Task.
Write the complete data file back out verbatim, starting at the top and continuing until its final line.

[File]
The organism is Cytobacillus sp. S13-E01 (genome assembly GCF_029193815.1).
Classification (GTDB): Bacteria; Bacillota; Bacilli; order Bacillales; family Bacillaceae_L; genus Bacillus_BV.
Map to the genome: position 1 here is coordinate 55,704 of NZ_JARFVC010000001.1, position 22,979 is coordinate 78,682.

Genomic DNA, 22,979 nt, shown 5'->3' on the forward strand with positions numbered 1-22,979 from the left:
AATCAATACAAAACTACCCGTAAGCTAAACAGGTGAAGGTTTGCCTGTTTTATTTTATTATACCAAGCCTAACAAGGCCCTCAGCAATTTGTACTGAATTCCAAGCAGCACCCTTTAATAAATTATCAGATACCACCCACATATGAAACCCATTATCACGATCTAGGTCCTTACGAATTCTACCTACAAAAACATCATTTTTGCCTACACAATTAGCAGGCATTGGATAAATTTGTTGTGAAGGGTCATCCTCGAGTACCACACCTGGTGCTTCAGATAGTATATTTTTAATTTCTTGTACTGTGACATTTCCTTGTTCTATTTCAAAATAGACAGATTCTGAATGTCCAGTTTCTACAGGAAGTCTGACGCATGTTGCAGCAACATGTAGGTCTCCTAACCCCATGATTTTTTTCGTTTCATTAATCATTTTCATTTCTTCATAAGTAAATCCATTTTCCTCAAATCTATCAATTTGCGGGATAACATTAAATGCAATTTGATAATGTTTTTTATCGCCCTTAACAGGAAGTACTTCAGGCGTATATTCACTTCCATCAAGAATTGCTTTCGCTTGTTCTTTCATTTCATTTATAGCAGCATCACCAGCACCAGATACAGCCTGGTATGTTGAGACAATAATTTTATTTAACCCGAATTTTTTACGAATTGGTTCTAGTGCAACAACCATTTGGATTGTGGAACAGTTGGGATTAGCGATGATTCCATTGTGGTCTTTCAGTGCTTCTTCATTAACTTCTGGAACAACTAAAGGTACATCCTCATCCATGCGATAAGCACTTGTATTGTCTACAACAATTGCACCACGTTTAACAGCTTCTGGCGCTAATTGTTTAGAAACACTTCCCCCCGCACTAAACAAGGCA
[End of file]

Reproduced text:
The organism is Cytobacillus sp. S13-E01 (genome assembly GCF_029193815.1).
Classification (GTDB): Bacteria; Bacillota; Bacilli; order Bacillales; family Bacillaceae_L; genus Bacillus_BV.
Map to the genome: position 1 here is coordinate 55,704 of NZ_JARFVC010000001.1, position 22,979 is coordinate 78,682.

Genomic DNA, 22,979 nt, shown 5'->3' on the forward strand with positions numbered 1-22,979 from the left:
AATCAATACAAAACTACCCGTAAGCTAAACAGGTGAAGGTTTGCCTGTTTTATTTTATTATACCAAGCCTAACAAGGCCCTCAGCAATTTGTACTGAATTCCAAGCAGCACCCTTTAATAAATTATCAGATACCACCCACATATGAAACCCATTATCACGATCTAGGTCCTTACGAATTCTACCTACAAAAACATCATTTTTGCCTACACAATTAGCAGGCATTGGATAAATTTGTTGTGAAGGGTCATCCTCGAGTACCACACCTGGTGCTTCAGATAGTATATTTTTAATTTCTTGTACTGTGACATTTCCTTGTTCTATTTCAAAATAGACAGATTCTGAATGTCCAGTTTCTACAGGAAGTCTGACGCATGTTGCAGCAACATGTAGGTCTCCTAACCCCATGATTTTTTTCGTTTCATTAATCATTTTCATTTCTTCATAAGTAAATCCATTTTCCTCAAATCTATCAATTTGCGGGATAACATTAAATGCAATTTGATAATGTTTTTTATCGCCCTTAACAGGAAGTACTTCAGGCGTATATTCACTTCCATCAAGAATTGCTTTCGCTTGTTCTTTCATTTCATTTATAGCAGCATCACCAGCACCAGATACAGCCTGGTATGTTGAGACAATAATTTTATTTAACCCGAATTTTTTACGAATTGGTTCTAGTGCAACAACCATTTGGATTGTGGAACAGTTGGGATTAGCGATGATTCCATTGTGGTCTTTCAGTGCTTCTTCATTAACTTCTGGAACAACTAAAGGTACATCCTCATCCATGCGATAAGCACTTGTATTGTCTACAACAATTGCACCACGTTTAACAGCTTCTGGCGCTAATTGTTTAGAAACACTTCCCCCCGCACTAAACAAGGCA